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Simple scoring system could help patients avoid diabetes, study suggests

Simple scoring system could help patients avoid diabetes, study suggests

UVA pediatrician Dr. Mark DeBoer, above, and a colleague from the University of Florida suggest that a scoring system might motivate people with pre-diabetes to make lifestyle changes. Credit: Dan Addison, University Communications

A simple scoring system can track the reduction in diabetes risk produced by lifestyle changes and medication in people with pre-diabetes, a new study has found. The findings suggest the potential that the tool could be a good way to motivate patients to stick with diet and exercise changes that could save them from developing full-blown diabetes.

The scoring system also may be useful for comparing the effectiveness of different diabetes interventions, the researchers report.

The new study suggests that the scoring system, known as the MetS Severity Score, could help people with pre-diabetes appreciate the benefits of their hard work to make healthy changes. The system previously has been shown effective at predicting the risk of diabetes, but the researchers wanted to determine if it could track changes in risk over time. The answer was yes.

“We knew that a person’s MetS severity score helped predict their future chances of developing diabetes and heart disease; this was the first time we have been able to show that a decrease in score during treatment reflected a decrease in risk of future disease,” said researcher Dr. Mark DeBoer, a University of Virginia Children’s Hospital pediatrician who developed the scoring system with Matthew J. Gurka of the University of Florida. “This means that following the score over time gives a patient an indication if their recent changes in exercise and diet are helping to decrease their chances of developing diabetes.”

Type 2 Diabetes: Many at Risk

More than a quarter of Americans have pre-diabetes, meaning they are at elevated risk of developing type 2 diabetes. Eating healthier, losing weight and exercising more can reduce that risk, but those changes are hard, and many people struggle to stick with their doctor’s recommendations.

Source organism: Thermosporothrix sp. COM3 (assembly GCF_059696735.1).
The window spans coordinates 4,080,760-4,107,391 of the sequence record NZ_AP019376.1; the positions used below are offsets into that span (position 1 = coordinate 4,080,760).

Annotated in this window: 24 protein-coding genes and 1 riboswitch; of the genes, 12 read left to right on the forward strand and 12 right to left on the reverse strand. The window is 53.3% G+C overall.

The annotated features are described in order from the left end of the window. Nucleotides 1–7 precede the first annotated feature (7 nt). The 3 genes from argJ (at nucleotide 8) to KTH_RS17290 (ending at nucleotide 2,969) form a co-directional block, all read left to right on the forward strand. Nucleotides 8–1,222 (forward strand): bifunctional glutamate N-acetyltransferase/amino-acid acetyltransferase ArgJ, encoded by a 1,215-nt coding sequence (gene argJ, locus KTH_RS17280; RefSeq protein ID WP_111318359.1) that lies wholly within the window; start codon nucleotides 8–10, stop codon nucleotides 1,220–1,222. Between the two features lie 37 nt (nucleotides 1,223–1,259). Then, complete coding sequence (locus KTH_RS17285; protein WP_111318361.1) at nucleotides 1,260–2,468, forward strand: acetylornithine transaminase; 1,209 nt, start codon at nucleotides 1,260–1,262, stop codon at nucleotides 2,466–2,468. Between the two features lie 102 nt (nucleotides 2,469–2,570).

“Unlike many other risk scores that can assess risk at baseline, but can’t be used to follow risk over time, this score changes in a meaningful way to help both doctors and patients know if their current treatment is helping to reduce their risk,” DeBoer said.

Tracking Diabetes Risk Over Time

To determine the tool’s usefulness for predicting evolving risk, DeBoer, Gurka and researcher Stephanie L. Filipp analyzed data from 2,476 people with pre-diabetes who received treatment with lifestyle changes, the drug metformin or placebo. Those patients were all part of the Diabetes Prevention Program and were enrolled between 1996 and 1999. They were then followed through 2014 to determine whether they would develop diabetes.

The researchers determined that the MetS scoring system was effective at calculating the participants’ evolving risk of both diabetes and cardiovascular disease. (MetS evaluates the severity of a patient’s “metabolic syndrome,” a conglomeration of conditions that includes high blood sugar, excessive body fat around the abdomen and waist and increased blood pressure. Those are major factors in both diabetes and cardiovascular disease.)

DeBoer said that doctors may want to incorporate the MetS scoring tool, or one like it, into their practice to help patients better understand the factors that contribute to their risk for diabetes and help them appreciate the cumulative benefits of their lifestyle changes.

“We are hoping to make this score available to clinicians and patients to track their progress,” DeBoer said.

The researchers have published their findings in the scientific journal Diabetes Care.


Explore further:
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More information:
Mark D. DeBoer et al. Use of a Metabolic Syndrome Severity Z Score to Track Risk During Treatment of Prediabetes: An Analysis of the Diabetes Prevention Program, Diabetes Care (2018). DOI: 10.2337/dc18-1079

Journal reference:
Diabetes Care

Provided by:
University of Virginia

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